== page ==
Apple has long criticized Windows for its problems with malware in comparison to its own products, but the company can no longer sing that tune after its head of software’s testimony in court today.
During the Epic Games v. Apple antitrust trial, which began on May 3 and has continued through the month, Apple’s Craig Federighi defended Apple’s strategy when asked why iOS shouldn’t use the same app store model as macOS. “Today, we have a level of malware on the Mac that we don’t find acceptable,” he said. “If you took Mac security techniques and applied them to the iOS ecosystem, with all those devices, all that value, it would get run over to a degree dramatically worse than is already happening on the Mac.”
The topic was relevant because Epic Games is vying for Apple to let it install alternative app stores—currently allowed on Mac computers—on iPhones as well. “For iOS, we aspired to create something far more secure,” Federighi said of its locked-down iOS app store approach. “All indications are that we have succeeded in doing so.”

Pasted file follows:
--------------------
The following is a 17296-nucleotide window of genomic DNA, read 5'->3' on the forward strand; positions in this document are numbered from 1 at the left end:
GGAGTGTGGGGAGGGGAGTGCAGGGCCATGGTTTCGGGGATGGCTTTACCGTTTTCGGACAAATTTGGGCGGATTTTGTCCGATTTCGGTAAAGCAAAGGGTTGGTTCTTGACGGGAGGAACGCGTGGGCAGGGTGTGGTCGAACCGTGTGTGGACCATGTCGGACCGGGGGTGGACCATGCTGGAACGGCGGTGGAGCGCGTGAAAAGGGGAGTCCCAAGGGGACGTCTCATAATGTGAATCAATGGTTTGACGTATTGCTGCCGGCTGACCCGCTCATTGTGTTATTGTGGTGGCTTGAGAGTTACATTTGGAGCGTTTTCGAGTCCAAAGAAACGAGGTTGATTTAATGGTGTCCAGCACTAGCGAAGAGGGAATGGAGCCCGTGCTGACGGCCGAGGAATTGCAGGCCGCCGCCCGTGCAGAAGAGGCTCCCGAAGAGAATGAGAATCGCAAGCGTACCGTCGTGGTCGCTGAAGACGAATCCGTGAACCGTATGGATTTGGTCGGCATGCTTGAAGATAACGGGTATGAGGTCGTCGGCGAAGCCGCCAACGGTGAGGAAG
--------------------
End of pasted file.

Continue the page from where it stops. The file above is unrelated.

Federighi went so far as to admit that he’s aware of the problem because his loved ones have faced the issue on their personal computers. “I have a couple family members who’ve gotten some malware on the Mac, but ultimately I think the Mac can be operated safely,” Federighi said.
Epic Games has maintained that Apple can apply the same software installation policies security mechanisms to Macs as they do to iPhones, but during the trial, Federighi likened the situation to letting a child drive a car:
“I think of it as the Mac is the car. You can take it off road if you want, you can drive wherever you want. As that comes as a driver, you’ve got to be trained, there’s a certain level of responsibility to doing that. But that’s what you wanted to buy, you wanted to buy a car. With iOS, you’re able to create something where children, even infants, can operate an iOS device and be safe in doing so. Really different products.”
We’re not sure anyone would want a virus-riddled car, but sure.